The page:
Sen. Ted Cruz has a suggestion to President Barack Obama for his State of the Union address Tuesday: look the American people in the eye and say he's sorry to everyone who has lost health insurance under Obamacare.
"Unfortunately, the odds are not high" he'll do it, Cruz, R-Texas., said on Fox News Channel's "On the Record With Greta Van Susteren."
"This president has not taken responsibility for the harm that has come from his policies," Cruz said Monday.
Van Susteren noted that
Obama did apologize in a November TV interview.
"An apology is empty if there's no action after it," Cruz responded.
The senator said he goes home to Texas almost every weekend and meets people who say they've lost their coverage and are scared.
Though 48 million were reported to have been without health insurance before the Affordable Care Act began accepting enrollments Oct. 1, there have been only 3 million new enrollees, and only 330,000 of those didn't already have coverage, Cruz said.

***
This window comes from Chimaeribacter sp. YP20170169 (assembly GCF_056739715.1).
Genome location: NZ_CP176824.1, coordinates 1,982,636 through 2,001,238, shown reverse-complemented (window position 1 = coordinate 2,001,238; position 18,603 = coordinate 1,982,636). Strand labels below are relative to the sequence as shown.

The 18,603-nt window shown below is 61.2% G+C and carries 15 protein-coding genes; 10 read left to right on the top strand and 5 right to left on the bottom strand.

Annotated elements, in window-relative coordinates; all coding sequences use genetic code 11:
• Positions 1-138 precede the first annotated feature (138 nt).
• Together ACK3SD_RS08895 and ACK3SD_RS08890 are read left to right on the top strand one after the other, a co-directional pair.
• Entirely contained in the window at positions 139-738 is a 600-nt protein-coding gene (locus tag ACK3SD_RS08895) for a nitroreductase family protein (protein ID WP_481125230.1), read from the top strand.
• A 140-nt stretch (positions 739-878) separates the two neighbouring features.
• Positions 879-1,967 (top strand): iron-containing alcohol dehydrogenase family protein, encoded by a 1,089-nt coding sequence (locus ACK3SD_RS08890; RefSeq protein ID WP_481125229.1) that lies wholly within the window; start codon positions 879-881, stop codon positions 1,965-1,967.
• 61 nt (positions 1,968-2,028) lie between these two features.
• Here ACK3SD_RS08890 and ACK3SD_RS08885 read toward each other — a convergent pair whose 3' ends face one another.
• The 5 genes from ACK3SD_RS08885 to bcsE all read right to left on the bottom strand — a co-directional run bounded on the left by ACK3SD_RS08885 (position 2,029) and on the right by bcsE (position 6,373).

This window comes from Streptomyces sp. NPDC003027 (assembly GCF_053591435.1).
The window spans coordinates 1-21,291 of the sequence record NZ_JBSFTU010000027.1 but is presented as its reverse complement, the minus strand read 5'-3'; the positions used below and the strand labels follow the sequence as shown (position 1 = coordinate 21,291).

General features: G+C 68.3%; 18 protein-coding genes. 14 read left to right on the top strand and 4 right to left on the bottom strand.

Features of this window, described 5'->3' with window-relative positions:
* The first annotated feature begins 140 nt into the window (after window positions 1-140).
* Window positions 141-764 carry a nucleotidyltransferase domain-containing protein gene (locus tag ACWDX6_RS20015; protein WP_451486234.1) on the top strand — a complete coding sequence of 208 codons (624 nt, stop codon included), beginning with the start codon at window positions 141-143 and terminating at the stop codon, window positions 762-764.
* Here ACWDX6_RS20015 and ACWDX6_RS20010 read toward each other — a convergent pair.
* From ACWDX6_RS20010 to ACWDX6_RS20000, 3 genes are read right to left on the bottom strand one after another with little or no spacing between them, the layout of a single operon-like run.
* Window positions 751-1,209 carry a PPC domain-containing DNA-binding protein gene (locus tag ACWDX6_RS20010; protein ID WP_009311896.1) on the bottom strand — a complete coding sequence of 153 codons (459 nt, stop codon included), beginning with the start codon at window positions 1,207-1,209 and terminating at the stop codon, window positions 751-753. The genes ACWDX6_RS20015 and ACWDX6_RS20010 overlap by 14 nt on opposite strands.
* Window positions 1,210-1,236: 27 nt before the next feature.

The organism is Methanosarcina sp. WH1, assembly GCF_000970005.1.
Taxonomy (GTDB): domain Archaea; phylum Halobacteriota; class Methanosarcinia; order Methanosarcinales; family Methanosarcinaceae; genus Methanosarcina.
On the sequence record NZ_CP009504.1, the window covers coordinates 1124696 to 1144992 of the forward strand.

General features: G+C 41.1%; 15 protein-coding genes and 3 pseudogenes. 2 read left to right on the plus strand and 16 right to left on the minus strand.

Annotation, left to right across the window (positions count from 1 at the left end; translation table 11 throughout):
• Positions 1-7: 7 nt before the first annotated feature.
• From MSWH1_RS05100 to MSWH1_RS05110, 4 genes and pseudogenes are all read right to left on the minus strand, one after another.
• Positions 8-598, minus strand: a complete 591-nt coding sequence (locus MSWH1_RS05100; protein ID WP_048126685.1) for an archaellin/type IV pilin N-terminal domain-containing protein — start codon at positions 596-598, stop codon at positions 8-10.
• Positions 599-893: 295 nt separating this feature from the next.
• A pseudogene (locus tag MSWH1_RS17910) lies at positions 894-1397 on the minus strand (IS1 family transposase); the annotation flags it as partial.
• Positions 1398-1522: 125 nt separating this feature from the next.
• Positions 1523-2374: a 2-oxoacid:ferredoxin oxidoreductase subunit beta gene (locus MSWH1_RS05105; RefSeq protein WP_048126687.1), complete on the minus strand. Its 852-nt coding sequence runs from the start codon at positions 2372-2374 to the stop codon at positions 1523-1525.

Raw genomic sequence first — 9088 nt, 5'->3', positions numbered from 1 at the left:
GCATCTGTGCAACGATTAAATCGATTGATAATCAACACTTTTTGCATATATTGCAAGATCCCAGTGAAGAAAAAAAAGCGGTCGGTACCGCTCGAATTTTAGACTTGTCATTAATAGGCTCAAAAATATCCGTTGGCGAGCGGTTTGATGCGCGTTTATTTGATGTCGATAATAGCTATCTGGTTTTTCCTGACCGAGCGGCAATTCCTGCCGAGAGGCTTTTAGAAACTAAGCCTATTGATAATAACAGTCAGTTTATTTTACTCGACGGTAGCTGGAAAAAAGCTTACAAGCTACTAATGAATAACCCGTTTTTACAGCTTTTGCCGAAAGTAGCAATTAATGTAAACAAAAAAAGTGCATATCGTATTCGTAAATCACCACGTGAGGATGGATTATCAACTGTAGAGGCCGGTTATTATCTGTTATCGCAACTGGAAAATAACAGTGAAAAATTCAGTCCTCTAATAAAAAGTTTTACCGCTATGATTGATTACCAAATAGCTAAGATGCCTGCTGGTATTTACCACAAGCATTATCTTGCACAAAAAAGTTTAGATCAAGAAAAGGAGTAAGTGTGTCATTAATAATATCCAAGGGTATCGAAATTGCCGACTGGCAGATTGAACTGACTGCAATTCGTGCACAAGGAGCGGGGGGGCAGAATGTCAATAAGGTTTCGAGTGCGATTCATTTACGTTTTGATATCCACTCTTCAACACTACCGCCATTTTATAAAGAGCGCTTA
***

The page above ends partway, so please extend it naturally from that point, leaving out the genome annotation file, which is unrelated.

It would have been cheaper to have sent each of them $1 million, which would have cost only one-sixth as much as has been spent, he said.
"And it wouldn't have messed up everyone else's insurance," he said.
Open enrollment lasts through the end of March, but actual signups to date haven't met projections. Also, young, healthy people, who were supposed to have provided the plan's financial support, have been slow to sign on.
Asked by Van Susteren what he saw as Obamacare's "breaking point," Cruz said there were a series of them. The first came in the fall, when 5 million people lost their healthcare coverage because of the law. The second, which is happening now, is the spikes in premiums seen by younger people.
The final shoes to drop will come in the spring, he said, when premiums go up for everyone and people realize they can't see their current doctors. Finally, he said, large companies will drop their employees as the employer mandate kicks in and let them fend for themselves on the healthcare exchanges.
Republican Sens. Tom Coburn of Oklahoma, Orrin Hatch of Utah, and Richard Burr of North Carolina on Monday presented their own alternative
to Obamacare, the Patient Choice, Affordability, Responsibility and Empowerment Act, or CARE Act. It would keep parts of Obamacare but give more power to states and individuals.
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